Oregon’s Chance to Fix the Electoral College

Oregon can join Washington in a clever Constitutional hack.

Thomas Jefferson believed that “[e]very constitution . . . naturally expires at the end of 19 years.” As “new discoveries are made,new truths disclosed . . . institutions must advance also, and keep pace with the times.” But Jefferson did not manage to insert a 20 year re-set button into the US Constitution; instead, the nation ended up with the most difficult to amend or update Constitution in the entire world. The United States is number one!

The US Electoral College is a poster-child for Jefferson’s fear that a constitution may linger beyond its natural life. When the Founding Fathers conceived of the Electoral College as “a small number” of “men most capable of analyzing” the “complicated” question of who should be president, there were fewer eligible voters in the whole country than there are now in just the city of Portland (there were only 2.5 million people in the whole country and only a tiny fraction of those—white, wealthy, Protestant men—were allowed to vote). The Electoral College has always been a rubber stamp rather than the deliberative body the Founding Fathers imagined. Read more »

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Weekend Reading 4/24/15

A pesky division problem, how phones fight homelessness, and "bomb trains" at the Mariners game.
Original illustration by Nina Montenegro of ghosttide.com.


Joe Cortright asks exactly the right question: why can’t The Atlantic and Bloomberg do long division? The same goes for the Boston Globe and a host of other outlets that I won’t bother to link to. They all repeated a claim made by J.D. Power, a marketing firm, that “Gen Y” is buying more cars than “Gen X”—writing stories suggesting that the allegedly car-averse Millennials are actually surpassing the 40-somethings in their love of the auto. But there’s that  …  read more »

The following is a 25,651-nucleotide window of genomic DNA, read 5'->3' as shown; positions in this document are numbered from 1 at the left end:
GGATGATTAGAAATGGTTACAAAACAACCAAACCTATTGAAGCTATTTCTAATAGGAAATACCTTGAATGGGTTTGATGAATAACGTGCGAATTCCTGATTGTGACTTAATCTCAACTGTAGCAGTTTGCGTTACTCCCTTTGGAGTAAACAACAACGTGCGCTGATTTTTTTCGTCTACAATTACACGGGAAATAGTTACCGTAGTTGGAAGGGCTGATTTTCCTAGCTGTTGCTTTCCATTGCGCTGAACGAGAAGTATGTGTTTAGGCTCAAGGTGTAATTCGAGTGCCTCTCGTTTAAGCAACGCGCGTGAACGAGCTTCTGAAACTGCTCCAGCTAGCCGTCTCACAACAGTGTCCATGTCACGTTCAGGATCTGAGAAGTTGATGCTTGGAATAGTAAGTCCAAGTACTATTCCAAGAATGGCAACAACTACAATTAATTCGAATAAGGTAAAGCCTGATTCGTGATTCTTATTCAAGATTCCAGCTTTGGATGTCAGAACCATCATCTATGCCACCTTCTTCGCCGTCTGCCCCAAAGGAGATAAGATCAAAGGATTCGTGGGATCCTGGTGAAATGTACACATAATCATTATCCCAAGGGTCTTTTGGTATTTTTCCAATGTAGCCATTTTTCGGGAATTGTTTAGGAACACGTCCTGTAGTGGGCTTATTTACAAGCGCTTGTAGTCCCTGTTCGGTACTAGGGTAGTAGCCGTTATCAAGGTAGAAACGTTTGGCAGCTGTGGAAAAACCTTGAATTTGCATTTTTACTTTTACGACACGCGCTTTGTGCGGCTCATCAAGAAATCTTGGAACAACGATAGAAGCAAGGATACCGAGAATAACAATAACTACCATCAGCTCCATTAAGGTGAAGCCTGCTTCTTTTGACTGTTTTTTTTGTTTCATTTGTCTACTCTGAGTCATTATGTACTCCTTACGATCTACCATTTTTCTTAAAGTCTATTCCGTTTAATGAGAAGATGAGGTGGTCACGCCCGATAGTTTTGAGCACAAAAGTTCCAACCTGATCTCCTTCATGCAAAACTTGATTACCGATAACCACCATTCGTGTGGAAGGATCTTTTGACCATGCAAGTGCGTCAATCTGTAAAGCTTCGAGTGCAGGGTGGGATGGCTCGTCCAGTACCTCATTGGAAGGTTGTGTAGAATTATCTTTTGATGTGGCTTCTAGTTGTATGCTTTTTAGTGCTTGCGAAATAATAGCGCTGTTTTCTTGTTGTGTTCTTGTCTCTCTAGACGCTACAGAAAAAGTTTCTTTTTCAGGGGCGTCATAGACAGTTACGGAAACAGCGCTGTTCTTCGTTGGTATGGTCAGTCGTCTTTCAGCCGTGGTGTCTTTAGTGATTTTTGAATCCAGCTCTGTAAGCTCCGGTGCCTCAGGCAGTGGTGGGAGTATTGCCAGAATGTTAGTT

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More Headwinds for Coal Exports

Coal markets are looking less hospitable to US exports.

It’s been a fast and furious few months on the Northwest coal export front—and almost all of the news has been bad for the coal industry’s hopes to ship coal from the Northwest to Asia:

  • International coal prices remain near multi-year lows. After a slight uptick earlier in the year, benchmark thermal coal prices have fallen back to where they were in the depths of the global recession. Adjusted for inflation, they’re the lowest they’ve been since early 2007. And the future market holds out little hope for a rebound: prices for the Pacific Rim key coal market benchmark remain below $60 per ton through 2021.
  • Chinese coal demand continues to shrink. Five years ago, market analysts believed that China’s boundless coal demand would buoy coal prices for decades. But Chinese policymakers, increasingly concerned about air pollution and industrial overproduction, have enacted a variety of policies to curb coal consumption–from coal import tariffs to provincial coal reduction targets to a nascent cap-and-trade system. Those Read more »
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Seattle Candidates, Meet Democracy Vouchers

How Seattle’s new public campaign funding system helps you run for office.

Would you run for office, if you didn’t have to raise big money from one percenters to do it? The Honest Elections Seattle Initiative is a pioneering local initiative that would provide a whole new path to office, a path through dozens of house parties and grassroots outreach, not posh downtown offices and hours of dialing for dollars. If it works in Seattle, it may spread to other places.

Last time, I described how the law’s innovative Democracy Vouchers work for you if you’re a voter. This time, I take a candidate’s eye view.

If you’re a Democracy Voucher candidate, here is what you do: Read more »


Weekend Reading 4/17/15

Rewilding our language of landscape, the cost of gun violence, a podcast for the foodie, and more.

Three Things to Know About CarbonWA’s Revenue-Neutral Carbon Tax

Washington’s relief pitcher is ready to put a revenue-neutral carbon tax on the 2016 ballot.

Listen In: Oregon’s Proposed Polluters-Pay Bills

Two radio interviews on Oregon’s proposed carbon pricing bills sum up the facts.

Seattle Voters, Meet Democracy Vouchers

How Seattle’s public campaign funding program will work.

Coal, Oil, and Gas Spent $2 Million on Oregon Politics in 2014

A look at the fossil fuel industry's methods of buying influence.

Myths and Facts about Capping Climate Change Pollution

You’ve heard some unsubstantiated rumors. Here are the facts.